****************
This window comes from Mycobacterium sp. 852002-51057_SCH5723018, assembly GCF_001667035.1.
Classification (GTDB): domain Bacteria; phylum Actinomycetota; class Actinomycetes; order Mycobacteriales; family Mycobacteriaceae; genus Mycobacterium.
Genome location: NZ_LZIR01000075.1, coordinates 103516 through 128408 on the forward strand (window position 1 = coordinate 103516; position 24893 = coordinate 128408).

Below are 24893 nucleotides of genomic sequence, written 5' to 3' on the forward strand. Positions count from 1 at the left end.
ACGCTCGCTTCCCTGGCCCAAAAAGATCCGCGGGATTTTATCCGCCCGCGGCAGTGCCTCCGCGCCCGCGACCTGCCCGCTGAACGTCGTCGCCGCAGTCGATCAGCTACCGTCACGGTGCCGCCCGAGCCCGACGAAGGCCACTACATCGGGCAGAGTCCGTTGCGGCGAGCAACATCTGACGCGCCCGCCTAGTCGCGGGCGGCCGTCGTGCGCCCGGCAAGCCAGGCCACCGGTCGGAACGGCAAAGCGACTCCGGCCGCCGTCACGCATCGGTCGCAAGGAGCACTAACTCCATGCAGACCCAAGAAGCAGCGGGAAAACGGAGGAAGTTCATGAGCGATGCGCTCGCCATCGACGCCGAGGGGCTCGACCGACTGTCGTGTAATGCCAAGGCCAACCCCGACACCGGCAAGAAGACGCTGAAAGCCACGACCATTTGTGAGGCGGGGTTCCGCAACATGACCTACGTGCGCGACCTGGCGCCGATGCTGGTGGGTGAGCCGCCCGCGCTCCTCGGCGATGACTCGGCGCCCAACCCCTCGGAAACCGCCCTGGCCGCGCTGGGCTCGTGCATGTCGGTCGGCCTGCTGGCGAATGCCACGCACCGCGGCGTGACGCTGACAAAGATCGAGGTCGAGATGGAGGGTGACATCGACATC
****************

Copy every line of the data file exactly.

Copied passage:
This window comes from Mycobacterium sp. 852002-51057_SCH5723018, assembly GCF_001667035.1.
Classification (GTDB): domain Bacteria; phylum Actinomycetota; class Actinomycetes; order Mycobacteriales; family Mycobacteriaceae; genus Mycobacterium.
Genome location: NZ_LZIR01000075.1, coordinates 103516 through 128408 on the forward strand (window position 1 = coordinate 103516; position 24893 = coordinate 128408).

Below are 24893 nucleotides of genomic sequence, written 5' to 3' on the forward strand. Positions count from 1 at the left end.
ACGCTCGCTTCCCTGGCCCAAAAAGATCCGCGGGATTTTATCCGCCCGCGGCAGTGCCTCCGCGCCCGCGACCTGCCCGCTGAACGTCGTCGCCGCAGTCGATCAGCTACCGTCACGGTGCCGCCCGAGCCCGACGAAGGCCACTACATCGGGCAGAGTCCGTTGCGGCGAGCAACATCTGACGCGCCCGCCTAGTCGCGGGCGGCCGTCGTGCGCCCGGCAAGCCAGGCCACCGGTCGGAACGGCAAAGCGACTCCGGCCGCCGTCACGCATCGGTCGCAAGGAGCACTAACTCCATGCAGACCCAAGAAGCAGCGGGAAAACGGAGGAAGTTCATGAGCGATGCGCTCGCCATCGACGCCGAGGGGCTCGACCGACTGTCGTGTAATGCCAAGGCCAACCCCGACACCGGCAAGAAGACGCTGAAAGCCACGACCATTTGTGAGGCGGGGTTCCGCAACATGACCTACGTGCGCGACCTGGCGCCGATGCTGGTGGGTGAGCCGCCCGCGCTCCTCGGCGATGACTCGGCGCCCAACCCCTCGGAAACCGCCCTGGCCGCGCTGGGCTCGTGCATGTCGGTCGGCCTGCTGGCGAATGCCACGCACCGCGGCGTGACGCTGACAAAGATCGAGGTCGAGATGGAGGGTGACATCGACATC